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Can Receding Gums Grow Back?

Are you experiencing red, swollen, shrinking gums or pain while brushing and flossing your teeth? This could be gum recession. Gum recession occurs for several reasons – from using too much pressure while brushing to gum disease. Oral care habits and genetics are some potential factors of as well.

Gum recession can lead to tooth sensitivity and affect your smile. And while receding gums can't grow back, there are ways to catch gum recession early and prevent it from getting worse.

What Happens When Gums Recede?

While your teeth are your mouth's main showstopper (who doesn't love a good set of pearly whites?), your gums (or gingiva) are critical in protecting them and keeping them snug in place. If the gums begin to pull away, bacteria can enter these pockets, exposing the roots and making them susceptible to decay, and eventually, tooth loss.

Symptoms of Gum Recession

Gum recession can occur without any symptoms, so attending routine dental appointments is critical, as your hygienist and dentist will be able to notice its early signs. The most common symptoms of gum recession that you may see on your own include:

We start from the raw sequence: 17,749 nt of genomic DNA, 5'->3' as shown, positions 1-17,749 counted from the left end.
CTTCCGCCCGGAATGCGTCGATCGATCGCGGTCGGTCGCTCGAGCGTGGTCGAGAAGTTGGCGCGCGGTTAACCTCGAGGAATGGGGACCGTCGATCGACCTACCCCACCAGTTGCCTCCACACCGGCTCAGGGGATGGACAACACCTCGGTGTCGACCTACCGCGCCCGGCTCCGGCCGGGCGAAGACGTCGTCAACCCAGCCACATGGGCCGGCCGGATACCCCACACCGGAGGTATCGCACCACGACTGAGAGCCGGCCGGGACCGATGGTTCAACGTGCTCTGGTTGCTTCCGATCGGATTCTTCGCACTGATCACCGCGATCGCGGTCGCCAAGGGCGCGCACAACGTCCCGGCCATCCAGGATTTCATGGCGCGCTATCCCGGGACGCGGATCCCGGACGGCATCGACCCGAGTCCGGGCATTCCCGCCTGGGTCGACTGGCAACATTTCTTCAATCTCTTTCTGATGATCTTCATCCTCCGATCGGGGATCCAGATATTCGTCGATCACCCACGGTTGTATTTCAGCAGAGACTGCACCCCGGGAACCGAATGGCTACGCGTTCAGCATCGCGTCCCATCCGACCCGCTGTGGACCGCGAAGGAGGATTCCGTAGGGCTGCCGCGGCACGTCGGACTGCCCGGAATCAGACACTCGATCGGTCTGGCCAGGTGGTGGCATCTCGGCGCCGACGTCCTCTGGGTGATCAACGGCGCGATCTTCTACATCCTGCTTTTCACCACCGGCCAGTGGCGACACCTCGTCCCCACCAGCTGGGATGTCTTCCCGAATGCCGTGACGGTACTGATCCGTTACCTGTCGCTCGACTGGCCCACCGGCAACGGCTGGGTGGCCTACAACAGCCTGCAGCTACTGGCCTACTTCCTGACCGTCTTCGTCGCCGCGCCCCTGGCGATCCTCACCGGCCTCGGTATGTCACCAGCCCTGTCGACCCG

• Bleeding after brushing or flossing
  • Bad breath
  • Pain at the gumline with swollen, red gums
  • Exposed tooth roots that cause sensitivity
  • A loose tooth
  • Shrunken gums

Causes of Gum Recession

  • Poor oral health: When bacteria in plaque (biofilm) builds up between the gums and teeth, the gums surrounding the teeth can become inflamed. Left untreated, this inflammation can result in deterioration of the gums and supporting bone structure. This can lead to gum recession and periodontal disease, a severe gum infection.
  • Overly aggressive brushing or flossing: It's great to be enthusiastic about oral care! But make sure you're gently brushing your teeth and not scrubbing hard. Over-brushing can wear down the enamel of your teeth and cause damage and receding gums